6. By: Djemaï, Elodie
    Abstract: This paper empirically analyzes the influence of road proximity on HIV-infection using geographical data on road infrastructure and the Demographic and Health Surveys collected in six African countries. Firstly we show that living in proximity to a major road increases the individual risk of infection. This observed relationship is found to be sensitive to the use of the road and to be robust after correcting for potential selection bias related to the non random placement of people. Secondly, our findings reveal that road infrastructure improves the level of HIV/AIDS-knowledge and facilitates access to condoms, providing no support to the hypothesis that HIV-infection is purely due to ignorance and misfortune. Thirdly, we find that the increased risk of infection is driven by a higher likelihood of engaging in casual sexual partnerships that more than osets the eect of the increased use of condoms.
    Keywords: HIV/AIDS epidemic, spatial inequalities, risk taking
    JEL: I10 O12 O18
    Date: 2009–11
  7. By: Croser, Joanna; Anderson, Kym
    Abstract: For decades, agricultural price and trade policies in Sub-Saharan Africa hampered farmersâ contributions to economic growth and poverty reduction. While there has been much policy reform over the past two decades, the injections of agricultural development funding, together with on-going regional and global trade negotiations, have brought distortionary policies under the spotlight once again. A key question asked of those policies is: how much are they still reducing national economic welfare and trade? Economy-wide models are able to address that question, but they are not available for many poor countries. Even where they are, typically they apply to just one particular previous year and so are unable to provide trends in effects over time. This paper provides a partial-equilibrium alternative to economy-wide modelling, by drawing on a modification of so-called trade restrictiveness indexes to provide theoretically precise indicators of the trade and welfare effects of agricultural policy distortions to producer and consumer prices over the past half-century. We generate time series of country level indices, as well as Africa-wide aggregates. We also provide annual commodity market indices for the region, and we provide a sense of the relative importance of the key policy instruments used.
    Keywords: Distorted incentives, agricultural price and trade policies, trade restrictiveness index, International Development,
    Date: 2010
  8. By: Fofack, Hippolyte
    Abstract: In light of the proliferation of exceptionally large fiscal stimuli to ward off the recession triggered by the 2008 global economic and financial crisis in most advanced economies, this paper revisits the fiscal adjustment and growth nexus in Sub-Saharan Africa. Using transfer functions, it quantifies expected losses in terms of aggregate output largely attributed to a systematic implementation of pro-cyclical expenditure switching and reducing policies to achieve low deficit targets throughout the decades ofadjustments. The results consistently highlight a much higher predicted aggregate output under the hypothesized counter-cyclical fiscal expansion option. This consistent outcome suggests that the output gap would have been significantly smaller in the region if countries had drawn on stop-and-go policies of fiscal expansion to sustainably raise the stock of capital investments.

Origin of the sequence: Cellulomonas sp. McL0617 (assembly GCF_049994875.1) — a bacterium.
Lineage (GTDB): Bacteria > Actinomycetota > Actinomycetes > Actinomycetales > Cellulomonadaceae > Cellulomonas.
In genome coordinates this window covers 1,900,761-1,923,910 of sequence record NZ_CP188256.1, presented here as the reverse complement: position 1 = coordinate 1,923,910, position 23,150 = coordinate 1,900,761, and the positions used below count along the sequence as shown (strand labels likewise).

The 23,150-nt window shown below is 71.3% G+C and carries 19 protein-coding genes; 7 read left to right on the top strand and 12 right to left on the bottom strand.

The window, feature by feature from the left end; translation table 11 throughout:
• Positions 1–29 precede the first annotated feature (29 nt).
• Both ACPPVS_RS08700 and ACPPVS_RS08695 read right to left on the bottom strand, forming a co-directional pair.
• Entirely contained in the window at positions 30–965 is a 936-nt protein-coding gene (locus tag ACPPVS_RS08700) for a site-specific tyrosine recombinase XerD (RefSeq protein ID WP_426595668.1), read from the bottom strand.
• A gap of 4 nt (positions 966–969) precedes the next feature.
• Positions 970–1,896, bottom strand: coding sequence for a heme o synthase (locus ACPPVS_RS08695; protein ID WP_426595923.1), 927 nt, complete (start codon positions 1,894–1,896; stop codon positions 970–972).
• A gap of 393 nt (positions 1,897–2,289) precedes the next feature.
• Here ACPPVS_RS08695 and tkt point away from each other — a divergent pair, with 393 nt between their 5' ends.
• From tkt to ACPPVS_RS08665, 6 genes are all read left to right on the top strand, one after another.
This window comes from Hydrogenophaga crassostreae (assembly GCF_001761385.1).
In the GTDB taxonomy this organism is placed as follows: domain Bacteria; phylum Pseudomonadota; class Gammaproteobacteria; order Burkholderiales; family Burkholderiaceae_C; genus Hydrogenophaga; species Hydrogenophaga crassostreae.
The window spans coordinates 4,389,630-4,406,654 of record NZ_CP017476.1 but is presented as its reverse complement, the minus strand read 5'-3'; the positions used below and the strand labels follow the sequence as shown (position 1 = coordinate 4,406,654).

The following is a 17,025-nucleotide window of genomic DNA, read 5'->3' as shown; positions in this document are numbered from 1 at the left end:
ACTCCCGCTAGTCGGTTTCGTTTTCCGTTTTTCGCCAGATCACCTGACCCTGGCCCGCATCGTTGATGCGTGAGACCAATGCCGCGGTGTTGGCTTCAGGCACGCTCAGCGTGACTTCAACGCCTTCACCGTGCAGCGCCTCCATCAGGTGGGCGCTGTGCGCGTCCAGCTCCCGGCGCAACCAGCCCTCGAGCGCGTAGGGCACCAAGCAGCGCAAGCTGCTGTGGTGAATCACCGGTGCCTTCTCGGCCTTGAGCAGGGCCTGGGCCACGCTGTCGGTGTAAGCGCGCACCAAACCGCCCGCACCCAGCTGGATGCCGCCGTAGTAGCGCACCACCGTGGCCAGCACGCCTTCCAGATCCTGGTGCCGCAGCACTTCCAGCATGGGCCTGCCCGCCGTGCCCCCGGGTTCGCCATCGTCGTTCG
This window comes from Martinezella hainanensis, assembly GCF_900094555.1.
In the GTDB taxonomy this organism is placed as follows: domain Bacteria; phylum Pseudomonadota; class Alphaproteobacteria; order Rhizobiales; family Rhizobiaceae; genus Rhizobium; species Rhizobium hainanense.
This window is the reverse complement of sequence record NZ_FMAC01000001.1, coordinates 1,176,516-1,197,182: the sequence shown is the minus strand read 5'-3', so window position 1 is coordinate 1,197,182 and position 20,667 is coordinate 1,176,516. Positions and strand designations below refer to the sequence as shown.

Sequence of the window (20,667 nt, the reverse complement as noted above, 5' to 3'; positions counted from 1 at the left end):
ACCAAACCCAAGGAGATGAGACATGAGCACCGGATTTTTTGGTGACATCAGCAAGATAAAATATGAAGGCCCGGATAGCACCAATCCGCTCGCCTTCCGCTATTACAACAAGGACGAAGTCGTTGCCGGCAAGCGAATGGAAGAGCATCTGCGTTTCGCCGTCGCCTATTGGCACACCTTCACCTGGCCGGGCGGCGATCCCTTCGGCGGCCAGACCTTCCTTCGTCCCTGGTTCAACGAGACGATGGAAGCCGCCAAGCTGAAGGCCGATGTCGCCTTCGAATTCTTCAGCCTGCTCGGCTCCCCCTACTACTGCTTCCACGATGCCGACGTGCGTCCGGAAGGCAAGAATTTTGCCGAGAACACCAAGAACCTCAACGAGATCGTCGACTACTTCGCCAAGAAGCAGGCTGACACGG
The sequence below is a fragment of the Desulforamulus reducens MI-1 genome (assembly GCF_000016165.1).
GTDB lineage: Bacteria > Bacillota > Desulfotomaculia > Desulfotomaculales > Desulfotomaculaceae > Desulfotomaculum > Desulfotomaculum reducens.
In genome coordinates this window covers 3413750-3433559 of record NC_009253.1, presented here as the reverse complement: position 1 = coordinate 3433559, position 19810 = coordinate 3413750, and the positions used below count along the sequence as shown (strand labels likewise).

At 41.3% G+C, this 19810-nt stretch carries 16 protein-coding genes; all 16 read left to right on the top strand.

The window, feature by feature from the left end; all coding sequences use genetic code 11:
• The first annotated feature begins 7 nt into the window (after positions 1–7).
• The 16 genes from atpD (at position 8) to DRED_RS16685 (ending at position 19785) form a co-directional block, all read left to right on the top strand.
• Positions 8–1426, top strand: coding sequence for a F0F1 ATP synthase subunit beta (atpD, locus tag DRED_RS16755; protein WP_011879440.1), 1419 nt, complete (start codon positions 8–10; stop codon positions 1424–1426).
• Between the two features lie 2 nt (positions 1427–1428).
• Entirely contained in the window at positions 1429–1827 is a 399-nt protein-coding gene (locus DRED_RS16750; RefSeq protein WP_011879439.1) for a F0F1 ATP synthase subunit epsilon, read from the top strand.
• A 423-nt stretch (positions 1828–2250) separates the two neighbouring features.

Keywords: Debt Markets,Public Sector Expenditure Policy,Fiscal Adjustment,Economic Stabilization,Economic Theory&Research
    Date: 2010–05–01
  9. By: Auriol, Emmanuelle; Walters, Michael
    Abstract: In this paper we propose estimates of the marginal cost of public funds (MCF) in 38 African countries. We develop a simple general equilibrium model that can handle taxes on five major tax classes, and can be calibrated with little more than national accounts data. Our base case estimate of the average MCF from marginal increases in all five tax instruments is 1.2. Focusing on the lowest cost tax instruments in each country, commonly the VAT but not always, the average MCF is 1.1. A key feature of our model is explicit recognition of the informal economy. The larger the informal economy, the higher MCFs tend to be. Extending the tax base to include sections of the informal economy by removing some tax exemptions offers the potential for a low MCF source of public funds, and a lowering of MCFs on other tax instruments.
    JEL: D43 H25 H26 H32 H60
    Date: 2009–11
  10. By: Adama Zerbo (GED, Université Montesquieu Bordeaux IV)
    Abstract: Ce travail s’est fixé pour objectif de formuler des fondements théoriques des politiques actives du marché du travail en Afrique. En s’appuyant sur la théorie des trajectoires notionnelles, un modèle dynamique de l’emploi a été développé. L’analyse du modèle montre que lorsque la population active adopte des stratégies évolutives d’offre de travail, la dynamique de l’emploi est positive, par contre lorsqu’elle adopte des stratégies de subsistance sur le marché du travail, la dynamique de l’emploi est négative ; l’économie s’installe dans un cercle vicieux de sous-emploi. Dans une telle situation, la mise en œuvre de politiques actives du marché du travail est nécessaire pour rompre le cercle vicieux ou inverser la tendance négative de l’emploi. This paper aimed to formulate theoretical analysis framework of actives labour market policies in Africa. Based on the theory of notional trajectories, a dynamic model of employment has been developed. Analysis of this model shows that when labour force adopts progressive strategies of labour supply, dynamics of employment is positive. By cons when labour force adopts subsistence strategies on the labour market, dynamics of employment is negative, therefore national economy moves into vicious circle of underemployment. In such situation, implementation of actives labour market policies is needed to break the vicious circle or reverse negative trend of employment.(Full text in french)